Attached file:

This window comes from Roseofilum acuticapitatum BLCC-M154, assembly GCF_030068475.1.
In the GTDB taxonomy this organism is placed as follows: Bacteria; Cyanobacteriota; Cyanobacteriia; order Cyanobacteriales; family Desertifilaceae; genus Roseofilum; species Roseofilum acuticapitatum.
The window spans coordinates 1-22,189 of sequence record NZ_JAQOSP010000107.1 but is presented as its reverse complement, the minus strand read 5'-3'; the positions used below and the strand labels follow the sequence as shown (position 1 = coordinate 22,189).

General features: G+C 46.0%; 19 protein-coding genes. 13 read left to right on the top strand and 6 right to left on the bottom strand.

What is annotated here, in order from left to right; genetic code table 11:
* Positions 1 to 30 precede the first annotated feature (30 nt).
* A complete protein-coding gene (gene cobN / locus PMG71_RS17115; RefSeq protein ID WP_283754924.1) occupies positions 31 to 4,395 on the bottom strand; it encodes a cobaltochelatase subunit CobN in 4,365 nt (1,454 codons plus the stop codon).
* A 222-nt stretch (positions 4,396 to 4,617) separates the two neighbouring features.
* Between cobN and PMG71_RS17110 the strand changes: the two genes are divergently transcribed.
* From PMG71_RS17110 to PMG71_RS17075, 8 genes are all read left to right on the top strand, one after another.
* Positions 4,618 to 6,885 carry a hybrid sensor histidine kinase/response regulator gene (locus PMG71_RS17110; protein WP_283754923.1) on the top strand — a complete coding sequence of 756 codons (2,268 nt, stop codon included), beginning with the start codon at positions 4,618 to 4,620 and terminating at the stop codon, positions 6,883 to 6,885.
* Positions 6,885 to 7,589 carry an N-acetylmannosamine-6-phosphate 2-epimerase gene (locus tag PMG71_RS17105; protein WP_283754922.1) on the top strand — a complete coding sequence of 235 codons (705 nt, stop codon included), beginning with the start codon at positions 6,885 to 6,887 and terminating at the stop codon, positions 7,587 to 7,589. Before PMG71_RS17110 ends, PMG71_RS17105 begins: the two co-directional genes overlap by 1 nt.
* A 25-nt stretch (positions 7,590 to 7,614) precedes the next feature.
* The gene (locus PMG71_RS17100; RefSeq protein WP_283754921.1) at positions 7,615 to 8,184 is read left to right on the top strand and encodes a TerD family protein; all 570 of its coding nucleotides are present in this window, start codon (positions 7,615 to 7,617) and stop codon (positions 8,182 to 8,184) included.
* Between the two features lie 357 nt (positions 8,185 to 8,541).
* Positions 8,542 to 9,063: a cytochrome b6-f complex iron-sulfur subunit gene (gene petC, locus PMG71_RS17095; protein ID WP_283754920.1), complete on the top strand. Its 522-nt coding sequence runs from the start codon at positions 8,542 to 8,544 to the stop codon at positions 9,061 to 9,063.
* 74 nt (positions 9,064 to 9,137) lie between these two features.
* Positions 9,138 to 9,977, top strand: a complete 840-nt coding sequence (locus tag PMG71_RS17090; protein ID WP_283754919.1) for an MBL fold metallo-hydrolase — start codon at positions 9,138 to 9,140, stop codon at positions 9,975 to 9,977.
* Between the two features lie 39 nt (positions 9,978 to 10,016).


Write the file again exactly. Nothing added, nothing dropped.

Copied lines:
This window comes from Roseofilum acuticapitatum BLCC-M154, assembly GCF_030068475.1.
In the GTDB taxonomy this organism is placed as follows: Bacteria; Cyanobacteriota; Cyanobacteriia; order Cyanobacteriales; family Desertifilaceae; genus Roseofilum; species Roseofilum acuticapitatum.
The window spans coordinates 1-22,189 of sequence record NZ_JAQOSP010000107.1 but is presented as its reverse complement, the minus strand read 5'-3'; the positions used below and the strand labels follow the sequence as shown (position 1 = coordinate 22,189).

General features: G+C 46.0%; 19 protein-coding genes. 13 read left to right on the top strand and 6 right to left on the bottom strand.

What is annotated here, in order from left to right; genetic code table 11:
* Positions 1 to 30 precede the first annotated feature (30 nt).
* A complete protein-coding gene (gene cobN / locus PMG71_RS17115; RefSeq protein ID WP_283754924.1) occupies positions 31 to 4,395 on the bottom strand; it encodes a cobaltochelatase subunit CobN in 4,365 nt (1,454 codons plus the stop codon).
* A 222-nt stretch (positions 4,396 to 4,617) separates the two neighbouring features.
* Between cobN and PMG71_RS17110 the strand changes: the two genes are divergently transcribed.
* From PMG71_RS17110 to PMG71_RS17075, 8 genes are all read left to right on the top strand, one after another.
* Positions 4,618 to 6,885 carry a hybrid sensor histidine kinase/response regulator gene (locus PMG71_RS17110; protein WP_283754923.1) on the top strand — a complete coding sequence of 756 codons (2,268 nt, stop codon included), beginning with the start codon at positions 4,618 to 4,620 and terminating at the stop codon, positions 6,883 to 6,885.
* Positions 6,885 to 7,589 carry an N-acetylmannosamine-6-phosphate 2-epimerase gene (locus tag PMG71_RS17105; protein WP_283754922.1) on the top strand — a complete coding sequence of 235 codons (705 nt, stop codon included), beginning with the start codon at positions 6,885 to 6,887 and terminating at the stop codon, positions 7,587 to 7,589. Before PMG71_RS17110 ends, PMG71_RS17105 begins: the two co-directional genes overlap by 1 nt.
* A 25-nt stretch (positions 7,590 to 7,614) precedes the next feature.
* The gene (locus PMG71_RS17100; RefSeq protein WP_283754921.1) at positions 7,615 to 8,184 is read left to right on the top strand and encodes a TerD family protein; all 570 of its coding nucleotides are present in this window, start codon (positions 7,615 to 7,617) and stop codon (positions 8,182 to 8,184) included.
* Between the two features lie 357 nt (positions 8,185 to 8,541).
* Positions 8,542 to 9,063: a cytochrome b6-f complex iron-sulfur subunit gene (gene petC, locus PMG71_RS17095; protein ID WP_283754920.1), complete on the top strand. Its 522-nt coding sequence runs from the start codon at positions 8,542 to 8,544 to the stop codon at positions 9,061 to 9,063.
* 74 nt (positions 9,064 to 9,137) lie between these two features.
* Positions 9,138 to 9,977, top strand: a complete 840-nt coding sequence (locus tag PMG71_RS17090; protein ID WP_283754919.1) for an MBL fold metallo-hydrolase — start codon at positions 9,138 to 9,140, stop codon at positions 9,975 to 9,977.
* Between the two features lie 39 nt (positions 9,978 to 10,016).